After the windows got shattered at the Portland Pop-Up shop Maker’s Outlet, we decided to turn the black plywood boards that replaced the windows into art. Shop owner Rosalee Rester and I each took a section and spent a few days adding some cheer and positivity to downtown.
The Portland Pop Up shop program puts local designers and artists into vacant storefronts in downtown Portland for the holiday season. Maker’s Outlet at SW 2nd & Pine was one of these, run by Rosalee. She created a happy and welcoming space for local artists to sell off dead stock that had been languishing in their studios. Vivid Element was proud to be part of it.
The pandemic has hit Portland’s downtown particularly hard. With office employees working from home, businesses lost customers. Massive amounts of homeless people are camping on the streets. Night after night in 2020 there were incredible peaceful protests for racial justice and also late night fires and vandalism. There were awful Proud Boys vs. Antifa showdowns involving the PPB and the Feds, and helicopters constantly circling. Many downtown shops boarded windows and eventually closed. Walking downtown now it’s strangely calm and half empty.
Working on the mural in the very same area that I spent much time in during the late 1990’s and early 2000’s felt nostalgic. I have fond memories of musicians, artists and bike messengers in the bustling night scene of music venues and bars like Berbati’s Pan, and days of hustle and bustle at Square Peg Flower stands and the Portland Saturday Market.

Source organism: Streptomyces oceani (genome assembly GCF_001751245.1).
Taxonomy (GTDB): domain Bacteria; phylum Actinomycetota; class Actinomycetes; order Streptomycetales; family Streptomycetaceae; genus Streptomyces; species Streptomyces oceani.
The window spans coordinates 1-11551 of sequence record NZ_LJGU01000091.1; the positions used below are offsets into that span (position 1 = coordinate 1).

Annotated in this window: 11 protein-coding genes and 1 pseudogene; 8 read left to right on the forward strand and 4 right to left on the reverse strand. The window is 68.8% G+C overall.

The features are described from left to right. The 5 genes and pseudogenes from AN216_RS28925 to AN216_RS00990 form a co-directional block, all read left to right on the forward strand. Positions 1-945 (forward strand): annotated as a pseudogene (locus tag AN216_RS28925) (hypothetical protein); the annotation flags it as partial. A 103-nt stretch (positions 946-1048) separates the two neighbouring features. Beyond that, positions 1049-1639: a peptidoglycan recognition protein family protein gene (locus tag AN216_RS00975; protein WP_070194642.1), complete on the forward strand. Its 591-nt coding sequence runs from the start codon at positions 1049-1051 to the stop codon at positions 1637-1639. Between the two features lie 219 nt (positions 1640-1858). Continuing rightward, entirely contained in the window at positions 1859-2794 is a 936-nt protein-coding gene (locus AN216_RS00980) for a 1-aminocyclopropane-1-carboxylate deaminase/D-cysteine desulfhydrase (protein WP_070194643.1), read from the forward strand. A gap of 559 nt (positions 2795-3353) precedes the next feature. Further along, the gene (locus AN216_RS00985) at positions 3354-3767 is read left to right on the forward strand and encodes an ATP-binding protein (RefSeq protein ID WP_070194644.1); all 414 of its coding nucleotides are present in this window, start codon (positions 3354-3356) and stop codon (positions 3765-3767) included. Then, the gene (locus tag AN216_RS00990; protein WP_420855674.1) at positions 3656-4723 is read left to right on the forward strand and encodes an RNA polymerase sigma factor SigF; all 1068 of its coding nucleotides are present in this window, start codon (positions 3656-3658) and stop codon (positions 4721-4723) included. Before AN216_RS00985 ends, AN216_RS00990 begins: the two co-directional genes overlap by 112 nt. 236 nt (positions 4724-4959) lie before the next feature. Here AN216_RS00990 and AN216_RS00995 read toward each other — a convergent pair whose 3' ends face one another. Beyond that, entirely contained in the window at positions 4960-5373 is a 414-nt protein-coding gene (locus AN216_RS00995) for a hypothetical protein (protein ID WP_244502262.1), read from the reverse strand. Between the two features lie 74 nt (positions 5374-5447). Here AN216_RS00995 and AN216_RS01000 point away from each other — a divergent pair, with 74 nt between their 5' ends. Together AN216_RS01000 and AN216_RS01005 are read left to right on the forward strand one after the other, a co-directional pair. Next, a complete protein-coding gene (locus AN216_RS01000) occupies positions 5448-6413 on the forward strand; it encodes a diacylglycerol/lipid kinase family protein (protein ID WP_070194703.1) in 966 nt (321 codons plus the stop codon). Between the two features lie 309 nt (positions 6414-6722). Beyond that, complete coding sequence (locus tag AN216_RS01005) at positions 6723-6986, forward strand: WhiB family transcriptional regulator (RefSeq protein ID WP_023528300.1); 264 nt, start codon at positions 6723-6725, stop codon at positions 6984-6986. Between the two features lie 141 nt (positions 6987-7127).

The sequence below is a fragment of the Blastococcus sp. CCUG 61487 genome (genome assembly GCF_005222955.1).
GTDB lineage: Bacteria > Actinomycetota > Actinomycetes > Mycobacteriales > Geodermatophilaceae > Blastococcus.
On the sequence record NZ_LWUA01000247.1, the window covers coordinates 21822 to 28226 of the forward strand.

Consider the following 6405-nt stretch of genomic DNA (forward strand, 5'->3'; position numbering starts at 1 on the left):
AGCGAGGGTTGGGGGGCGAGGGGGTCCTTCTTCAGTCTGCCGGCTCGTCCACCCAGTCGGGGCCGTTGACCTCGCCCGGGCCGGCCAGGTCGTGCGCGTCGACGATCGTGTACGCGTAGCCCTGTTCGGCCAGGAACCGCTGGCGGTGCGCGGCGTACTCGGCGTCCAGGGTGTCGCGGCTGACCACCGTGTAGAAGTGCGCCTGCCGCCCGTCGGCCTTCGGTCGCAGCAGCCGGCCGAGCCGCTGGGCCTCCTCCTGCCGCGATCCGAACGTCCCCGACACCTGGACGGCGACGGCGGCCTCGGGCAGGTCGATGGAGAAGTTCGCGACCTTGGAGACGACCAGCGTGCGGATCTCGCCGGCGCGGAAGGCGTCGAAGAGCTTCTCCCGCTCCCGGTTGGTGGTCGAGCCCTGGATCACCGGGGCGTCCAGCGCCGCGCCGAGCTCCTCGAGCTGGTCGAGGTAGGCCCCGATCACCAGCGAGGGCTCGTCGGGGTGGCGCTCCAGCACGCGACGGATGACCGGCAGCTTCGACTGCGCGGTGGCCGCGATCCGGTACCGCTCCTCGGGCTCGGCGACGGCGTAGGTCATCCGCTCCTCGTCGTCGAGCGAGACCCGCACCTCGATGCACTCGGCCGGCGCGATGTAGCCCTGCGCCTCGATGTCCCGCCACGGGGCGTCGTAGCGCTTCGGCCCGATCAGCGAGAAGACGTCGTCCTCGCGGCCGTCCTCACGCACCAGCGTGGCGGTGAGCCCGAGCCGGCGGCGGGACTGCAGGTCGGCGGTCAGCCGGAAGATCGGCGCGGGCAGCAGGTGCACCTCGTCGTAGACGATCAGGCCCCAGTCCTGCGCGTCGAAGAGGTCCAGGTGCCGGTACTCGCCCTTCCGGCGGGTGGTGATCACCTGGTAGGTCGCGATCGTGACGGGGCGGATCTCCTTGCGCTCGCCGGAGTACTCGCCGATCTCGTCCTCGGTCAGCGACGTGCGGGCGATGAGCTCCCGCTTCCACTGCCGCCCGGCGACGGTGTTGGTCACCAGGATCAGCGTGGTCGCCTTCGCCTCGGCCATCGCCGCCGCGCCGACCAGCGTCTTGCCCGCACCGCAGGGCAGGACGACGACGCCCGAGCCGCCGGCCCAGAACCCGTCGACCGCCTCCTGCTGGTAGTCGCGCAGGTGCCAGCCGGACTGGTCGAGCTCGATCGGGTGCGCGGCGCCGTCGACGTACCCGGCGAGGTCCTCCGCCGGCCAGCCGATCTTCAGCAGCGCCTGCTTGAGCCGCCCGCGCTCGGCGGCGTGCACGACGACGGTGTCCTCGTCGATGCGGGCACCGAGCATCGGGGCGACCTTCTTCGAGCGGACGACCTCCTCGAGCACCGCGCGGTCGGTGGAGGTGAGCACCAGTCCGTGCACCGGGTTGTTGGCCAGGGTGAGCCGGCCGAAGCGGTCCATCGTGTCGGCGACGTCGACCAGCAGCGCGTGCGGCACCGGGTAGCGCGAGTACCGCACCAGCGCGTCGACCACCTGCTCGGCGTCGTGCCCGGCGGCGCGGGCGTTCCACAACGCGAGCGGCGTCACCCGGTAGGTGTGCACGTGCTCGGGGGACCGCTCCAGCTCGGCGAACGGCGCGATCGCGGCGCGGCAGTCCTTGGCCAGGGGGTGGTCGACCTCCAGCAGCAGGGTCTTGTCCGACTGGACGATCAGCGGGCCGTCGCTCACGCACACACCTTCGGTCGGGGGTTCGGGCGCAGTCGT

It was mostly quiet on the January days in 2022 that I spent painting except for the occasional person incoherently yelling, or the man who stopped to talk about alternate universes while holding up his pants and watching me paint. Of course there are tourists and locals still out and about with their Voodoo Donuts, but they were sparse. It doesn’t feel unsafe necessarily, just desolate.
I was happy to be able to add a little bit of art, good energy, and a connection to nature to this corner of the city through Rosalee’s pop up shop and then with our temporary mural.
Before Portland, downtown was a forest, and native people have lived in the Willamette Valley since time immemorial. Thinking about the plants that once thrived next to the river, I painted a giant Oregon Grape leaf and a giant Salal leaf. These two gorgeous evergreen plants are native to our valley and would have been in this area were it not for all of the concrete and asphalt. We need some connection to the glorious nature that surrounds us to heal our city and its people.
We used free house paint that was donated through our neighborhood Buy Nothing groups.
Rosalee painted her own message about the kindness and connection that is lost in our online world. Between the days we painted on the mural, the building maintenance people removed some graffiti. Unfortunately they also removed a lot of Rosalee’s work. Despite the set backs she carried on, changed the plan, and finished her “Seeking Human Kindness” mural with hand painting, stencils, and spray paint.
Today our temporary mural is still up, although the pop-up shop is over and the building is for lease. I look forward to the day downtown Portland is thriving once again. I hope our city and its communities can work together to give opportunities for housing to all and to offer services to the folks that need help with mental illness and drug addiction recovery.
Remembering the plants that once thrived here and finding a connection to nature is a path toward helping our planet and its people. Using native plants in your landscaping and visiting the nearby forest and parks are easy ways to do this. I hope our little bit of public art cheered someone’s day and offered a connection to the forest. I also can’t wait to create another mural!